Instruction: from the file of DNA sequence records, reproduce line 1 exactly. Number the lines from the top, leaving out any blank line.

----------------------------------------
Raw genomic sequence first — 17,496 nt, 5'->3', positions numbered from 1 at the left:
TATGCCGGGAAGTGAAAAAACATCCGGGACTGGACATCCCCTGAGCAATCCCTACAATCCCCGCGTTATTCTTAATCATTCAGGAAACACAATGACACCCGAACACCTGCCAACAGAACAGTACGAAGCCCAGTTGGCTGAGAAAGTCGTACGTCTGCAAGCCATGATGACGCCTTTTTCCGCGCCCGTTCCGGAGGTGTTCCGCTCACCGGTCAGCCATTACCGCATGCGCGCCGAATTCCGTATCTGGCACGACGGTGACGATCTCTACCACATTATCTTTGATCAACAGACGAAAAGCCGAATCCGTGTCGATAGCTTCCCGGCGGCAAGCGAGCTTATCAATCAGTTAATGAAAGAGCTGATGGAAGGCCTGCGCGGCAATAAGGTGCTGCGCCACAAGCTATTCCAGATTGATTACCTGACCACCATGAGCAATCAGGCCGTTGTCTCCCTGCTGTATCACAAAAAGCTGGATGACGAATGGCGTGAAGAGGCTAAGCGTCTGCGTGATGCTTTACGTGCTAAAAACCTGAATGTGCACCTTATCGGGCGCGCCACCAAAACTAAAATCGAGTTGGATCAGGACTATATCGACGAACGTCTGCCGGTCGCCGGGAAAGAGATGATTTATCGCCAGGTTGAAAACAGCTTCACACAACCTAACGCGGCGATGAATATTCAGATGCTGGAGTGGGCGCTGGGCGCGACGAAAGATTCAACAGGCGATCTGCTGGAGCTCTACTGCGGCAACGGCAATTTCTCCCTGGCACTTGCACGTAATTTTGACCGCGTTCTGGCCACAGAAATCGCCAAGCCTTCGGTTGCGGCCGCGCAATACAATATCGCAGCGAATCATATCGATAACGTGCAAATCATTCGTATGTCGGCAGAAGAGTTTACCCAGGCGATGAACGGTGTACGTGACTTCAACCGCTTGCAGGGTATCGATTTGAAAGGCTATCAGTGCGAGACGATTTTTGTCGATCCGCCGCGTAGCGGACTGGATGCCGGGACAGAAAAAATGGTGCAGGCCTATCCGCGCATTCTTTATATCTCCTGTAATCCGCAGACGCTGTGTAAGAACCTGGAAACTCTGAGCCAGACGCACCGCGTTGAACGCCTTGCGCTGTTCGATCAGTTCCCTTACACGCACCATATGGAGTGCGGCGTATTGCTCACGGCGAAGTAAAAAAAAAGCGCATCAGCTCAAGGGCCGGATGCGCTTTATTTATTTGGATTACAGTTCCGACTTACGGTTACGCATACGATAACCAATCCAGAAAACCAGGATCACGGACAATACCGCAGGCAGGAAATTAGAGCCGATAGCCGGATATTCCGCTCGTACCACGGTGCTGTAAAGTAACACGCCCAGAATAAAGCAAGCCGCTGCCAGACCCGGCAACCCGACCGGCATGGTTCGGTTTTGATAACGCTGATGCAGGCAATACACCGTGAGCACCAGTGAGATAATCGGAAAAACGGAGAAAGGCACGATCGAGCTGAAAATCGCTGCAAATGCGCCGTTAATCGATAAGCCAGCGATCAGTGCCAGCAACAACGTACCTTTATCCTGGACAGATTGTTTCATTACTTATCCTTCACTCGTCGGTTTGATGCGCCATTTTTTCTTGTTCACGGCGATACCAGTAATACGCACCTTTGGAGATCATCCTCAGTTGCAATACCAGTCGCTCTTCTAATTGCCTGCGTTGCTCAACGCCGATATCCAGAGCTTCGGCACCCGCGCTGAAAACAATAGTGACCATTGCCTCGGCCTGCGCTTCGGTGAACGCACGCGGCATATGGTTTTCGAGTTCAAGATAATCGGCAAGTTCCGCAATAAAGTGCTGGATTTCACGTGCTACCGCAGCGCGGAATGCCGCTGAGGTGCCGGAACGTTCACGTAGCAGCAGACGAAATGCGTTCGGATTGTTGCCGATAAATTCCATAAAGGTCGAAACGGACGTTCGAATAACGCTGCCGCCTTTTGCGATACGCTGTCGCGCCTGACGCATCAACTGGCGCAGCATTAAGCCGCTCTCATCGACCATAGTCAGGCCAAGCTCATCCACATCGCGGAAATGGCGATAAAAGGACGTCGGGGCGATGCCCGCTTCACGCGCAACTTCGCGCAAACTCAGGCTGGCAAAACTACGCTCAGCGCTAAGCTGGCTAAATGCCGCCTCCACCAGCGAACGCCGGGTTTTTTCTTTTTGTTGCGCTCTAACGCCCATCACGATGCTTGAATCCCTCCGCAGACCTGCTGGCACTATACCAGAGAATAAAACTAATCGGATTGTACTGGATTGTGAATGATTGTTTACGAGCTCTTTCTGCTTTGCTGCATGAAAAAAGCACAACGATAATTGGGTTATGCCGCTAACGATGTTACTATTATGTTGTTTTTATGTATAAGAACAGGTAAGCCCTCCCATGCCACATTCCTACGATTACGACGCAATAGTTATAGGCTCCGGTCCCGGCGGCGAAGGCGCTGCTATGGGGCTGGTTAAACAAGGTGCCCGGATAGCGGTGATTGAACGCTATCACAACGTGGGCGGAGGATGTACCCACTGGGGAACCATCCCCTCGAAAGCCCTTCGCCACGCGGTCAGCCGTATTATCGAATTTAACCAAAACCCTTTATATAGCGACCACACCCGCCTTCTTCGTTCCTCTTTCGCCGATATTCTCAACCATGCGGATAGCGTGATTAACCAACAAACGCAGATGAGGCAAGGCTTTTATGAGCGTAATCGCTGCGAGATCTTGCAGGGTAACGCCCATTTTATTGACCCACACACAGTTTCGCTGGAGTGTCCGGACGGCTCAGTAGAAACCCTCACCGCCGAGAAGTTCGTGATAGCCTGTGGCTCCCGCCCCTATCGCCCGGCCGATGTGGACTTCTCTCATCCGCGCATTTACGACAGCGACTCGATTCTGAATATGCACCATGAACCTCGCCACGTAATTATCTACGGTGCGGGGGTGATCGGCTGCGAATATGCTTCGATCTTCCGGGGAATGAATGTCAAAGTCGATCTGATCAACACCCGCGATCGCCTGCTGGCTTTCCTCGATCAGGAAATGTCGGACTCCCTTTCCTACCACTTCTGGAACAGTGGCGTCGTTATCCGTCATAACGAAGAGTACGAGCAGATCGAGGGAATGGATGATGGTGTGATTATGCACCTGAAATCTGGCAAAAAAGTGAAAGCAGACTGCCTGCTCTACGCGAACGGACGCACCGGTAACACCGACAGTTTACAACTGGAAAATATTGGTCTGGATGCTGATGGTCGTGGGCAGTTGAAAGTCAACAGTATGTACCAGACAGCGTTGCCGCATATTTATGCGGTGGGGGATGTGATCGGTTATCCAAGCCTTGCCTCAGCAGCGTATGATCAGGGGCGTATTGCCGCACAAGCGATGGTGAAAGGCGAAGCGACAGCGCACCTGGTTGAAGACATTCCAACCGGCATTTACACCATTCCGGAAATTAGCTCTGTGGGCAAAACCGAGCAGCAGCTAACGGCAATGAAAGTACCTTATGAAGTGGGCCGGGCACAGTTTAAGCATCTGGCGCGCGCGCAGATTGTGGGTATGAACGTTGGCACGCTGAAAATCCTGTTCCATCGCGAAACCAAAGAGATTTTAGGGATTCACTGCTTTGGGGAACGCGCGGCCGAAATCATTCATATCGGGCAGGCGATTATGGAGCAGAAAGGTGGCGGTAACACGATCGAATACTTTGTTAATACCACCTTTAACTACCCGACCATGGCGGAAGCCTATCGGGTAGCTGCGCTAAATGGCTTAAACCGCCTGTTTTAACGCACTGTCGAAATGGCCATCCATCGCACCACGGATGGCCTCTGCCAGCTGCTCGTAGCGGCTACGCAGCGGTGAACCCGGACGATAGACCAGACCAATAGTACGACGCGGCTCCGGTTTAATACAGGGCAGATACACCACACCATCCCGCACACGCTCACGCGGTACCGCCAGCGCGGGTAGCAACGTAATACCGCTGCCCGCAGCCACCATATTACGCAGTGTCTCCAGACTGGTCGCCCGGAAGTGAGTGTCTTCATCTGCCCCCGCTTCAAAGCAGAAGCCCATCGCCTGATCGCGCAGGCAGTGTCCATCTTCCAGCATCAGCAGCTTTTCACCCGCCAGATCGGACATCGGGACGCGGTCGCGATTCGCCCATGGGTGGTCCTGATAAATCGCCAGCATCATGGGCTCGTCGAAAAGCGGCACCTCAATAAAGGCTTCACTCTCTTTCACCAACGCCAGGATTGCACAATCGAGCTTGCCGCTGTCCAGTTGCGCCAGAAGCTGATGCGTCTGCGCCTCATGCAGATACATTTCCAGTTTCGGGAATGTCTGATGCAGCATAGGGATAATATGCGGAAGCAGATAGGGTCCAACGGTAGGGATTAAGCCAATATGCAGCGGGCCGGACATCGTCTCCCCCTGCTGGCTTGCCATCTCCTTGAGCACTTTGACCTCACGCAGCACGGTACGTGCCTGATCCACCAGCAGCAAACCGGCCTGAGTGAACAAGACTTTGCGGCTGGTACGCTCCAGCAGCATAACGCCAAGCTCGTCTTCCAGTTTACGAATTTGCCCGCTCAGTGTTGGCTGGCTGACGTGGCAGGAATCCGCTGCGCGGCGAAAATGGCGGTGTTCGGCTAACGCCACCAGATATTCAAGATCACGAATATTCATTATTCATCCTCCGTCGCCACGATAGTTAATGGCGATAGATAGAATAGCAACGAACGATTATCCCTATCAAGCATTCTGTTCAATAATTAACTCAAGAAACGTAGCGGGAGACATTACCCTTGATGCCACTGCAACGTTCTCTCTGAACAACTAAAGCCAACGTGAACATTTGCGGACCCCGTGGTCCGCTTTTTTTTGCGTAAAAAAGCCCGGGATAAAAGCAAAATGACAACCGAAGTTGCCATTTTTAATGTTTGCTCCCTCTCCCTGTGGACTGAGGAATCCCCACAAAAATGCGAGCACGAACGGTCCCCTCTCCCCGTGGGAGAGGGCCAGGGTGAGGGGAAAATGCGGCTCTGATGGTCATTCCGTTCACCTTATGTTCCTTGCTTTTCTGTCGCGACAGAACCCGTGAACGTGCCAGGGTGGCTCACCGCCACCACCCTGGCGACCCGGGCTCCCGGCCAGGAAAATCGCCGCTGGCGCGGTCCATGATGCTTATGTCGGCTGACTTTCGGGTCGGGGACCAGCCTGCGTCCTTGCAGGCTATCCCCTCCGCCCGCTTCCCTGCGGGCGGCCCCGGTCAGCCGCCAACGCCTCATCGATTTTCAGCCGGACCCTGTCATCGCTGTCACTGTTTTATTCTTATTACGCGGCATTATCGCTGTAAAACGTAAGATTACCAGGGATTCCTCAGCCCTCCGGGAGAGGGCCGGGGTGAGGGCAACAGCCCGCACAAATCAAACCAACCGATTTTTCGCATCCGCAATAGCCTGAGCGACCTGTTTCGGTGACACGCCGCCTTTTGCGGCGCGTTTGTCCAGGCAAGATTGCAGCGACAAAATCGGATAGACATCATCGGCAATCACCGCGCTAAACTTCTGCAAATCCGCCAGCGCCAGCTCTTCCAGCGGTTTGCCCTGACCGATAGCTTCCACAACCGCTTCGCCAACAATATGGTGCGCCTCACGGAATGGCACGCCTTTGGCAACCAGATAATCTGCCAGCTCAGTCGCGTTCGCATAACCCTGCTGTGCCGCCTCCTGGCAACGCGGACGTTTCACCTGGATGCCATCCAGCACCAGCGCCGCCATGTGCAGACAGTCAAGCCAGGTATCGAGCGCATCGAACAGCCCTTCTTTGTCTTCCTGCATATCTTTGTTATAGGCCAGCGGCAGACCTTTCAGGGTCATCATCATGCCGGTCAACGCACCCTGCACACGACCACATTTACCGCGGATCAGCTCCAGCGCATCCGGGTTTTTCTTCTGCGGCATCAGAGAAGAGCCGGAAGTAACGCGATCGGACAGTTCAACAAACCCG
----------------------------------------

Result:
Raw genomic sequence first — 17,496 nt, 5'->3', positions numbered from 1 at the left: